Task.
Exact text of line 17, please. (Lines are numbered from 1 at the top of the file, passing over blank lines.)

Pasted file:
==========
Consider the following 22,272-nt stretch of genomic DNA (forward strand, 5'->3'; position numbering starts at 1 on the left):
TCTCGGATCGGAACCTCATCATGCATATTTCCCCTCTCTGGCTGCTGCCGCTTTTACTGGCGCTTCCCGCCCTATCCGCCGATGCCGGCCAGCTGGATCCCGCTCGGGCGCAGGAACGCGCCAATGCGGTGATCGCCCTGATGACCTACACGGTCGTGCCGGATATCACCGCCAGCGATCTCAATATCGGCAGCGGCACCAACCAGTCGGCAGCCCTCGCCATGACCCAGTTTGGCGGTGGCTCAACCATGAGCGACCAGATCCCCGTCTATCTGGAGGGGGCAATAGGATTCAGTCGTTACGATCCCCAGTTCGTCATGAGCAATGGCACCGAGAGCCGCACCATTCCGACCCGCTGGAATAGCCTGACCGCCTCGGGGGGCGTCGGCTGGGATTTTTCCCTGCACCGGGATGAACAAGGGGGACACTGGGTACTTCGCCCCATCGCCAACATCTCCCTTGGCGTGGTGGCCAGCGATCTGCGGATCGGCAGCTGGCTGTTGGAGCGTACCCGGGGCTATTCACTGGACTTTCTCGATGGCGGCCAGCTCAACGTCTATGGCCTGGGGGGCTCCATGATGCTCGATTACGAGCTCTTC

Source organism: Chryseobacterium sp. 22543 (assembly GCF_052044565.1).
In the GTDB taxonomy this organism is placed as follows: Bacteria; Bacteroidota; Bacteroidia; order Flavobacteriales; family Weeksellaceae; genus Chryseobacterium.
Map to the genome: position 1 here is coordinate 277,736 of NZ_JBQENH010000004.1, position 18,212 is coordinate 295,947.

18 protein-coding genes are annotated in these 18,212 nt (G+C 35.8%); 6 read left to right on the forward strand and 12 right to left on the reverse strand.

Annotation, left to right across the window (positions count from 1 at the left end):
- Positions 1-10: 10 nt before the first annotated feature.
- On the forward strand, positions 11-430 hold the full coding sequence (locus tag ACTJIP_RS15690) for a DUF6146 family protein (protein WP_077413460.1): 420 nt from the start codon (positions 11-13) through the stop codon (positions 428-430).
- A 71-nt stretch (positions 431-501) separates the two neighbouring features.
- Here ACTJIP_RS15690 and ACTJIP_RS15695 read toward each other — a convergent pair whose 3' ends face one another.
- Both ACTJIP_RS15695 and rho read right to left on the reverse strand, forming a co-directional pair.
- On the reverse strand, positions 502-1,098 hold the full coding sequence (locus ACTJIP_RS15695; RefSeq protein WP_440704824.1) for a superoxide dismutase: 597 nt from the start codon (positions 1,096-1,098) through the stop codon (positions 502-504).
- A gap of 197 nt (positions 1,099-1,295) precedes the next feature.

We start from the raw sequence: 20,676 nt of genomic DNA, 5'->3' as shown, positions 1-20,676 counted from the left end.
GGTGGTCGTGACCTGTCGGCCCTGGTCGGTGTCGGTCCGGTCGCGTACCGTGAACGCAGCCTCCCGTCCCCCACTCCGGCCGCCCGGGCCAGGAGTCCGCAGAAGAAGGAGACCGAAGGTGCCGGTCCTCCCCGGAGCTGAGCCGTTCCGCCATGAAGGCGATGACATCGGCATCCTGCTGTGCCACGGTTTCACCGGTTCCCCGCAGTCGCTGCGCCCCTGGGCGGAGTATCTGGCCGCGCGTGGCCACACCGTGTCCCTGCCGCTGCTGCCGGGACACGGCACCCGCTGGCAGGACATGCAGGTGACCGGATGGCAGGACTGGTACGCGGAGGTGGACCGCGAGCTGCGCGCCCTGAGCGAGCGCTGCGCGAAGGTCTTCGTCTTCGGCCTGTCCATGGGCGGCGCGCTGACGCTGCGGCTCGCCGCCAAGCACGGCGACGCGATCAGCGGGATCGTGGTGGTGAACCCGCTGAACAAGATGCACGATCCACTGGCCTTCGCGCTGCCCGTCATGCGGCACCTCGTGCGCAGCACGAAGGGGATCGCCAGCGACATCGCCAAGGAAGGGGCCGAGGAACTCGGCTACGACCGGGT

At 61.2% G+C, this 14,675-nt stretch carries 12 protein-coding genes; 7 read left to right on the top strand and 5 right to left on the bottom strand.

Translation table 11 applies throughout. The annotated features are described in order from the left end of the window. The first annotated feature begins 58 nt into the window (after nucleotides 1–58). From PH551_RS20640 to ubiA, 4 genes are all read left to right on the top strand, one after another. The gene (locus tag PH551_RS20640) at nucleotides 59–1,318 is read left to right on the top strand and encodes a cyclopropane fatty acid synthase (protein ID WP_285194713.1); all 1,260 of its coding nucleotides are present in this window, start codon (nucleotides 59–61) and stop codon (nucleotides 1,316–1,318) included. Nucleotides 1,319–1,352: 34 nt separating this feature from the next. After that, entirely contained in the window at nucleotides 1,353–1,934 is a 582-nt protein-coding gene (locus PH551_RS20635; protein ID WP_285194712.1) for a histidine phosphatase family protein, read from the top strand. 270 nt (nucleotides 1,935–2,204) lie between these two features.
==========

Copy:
At 61.2% G+C, this 14,675-nt stretch carries 12 protein-coding genes; 7 read left to right on the top strand and 5 right to left on the bottom strand.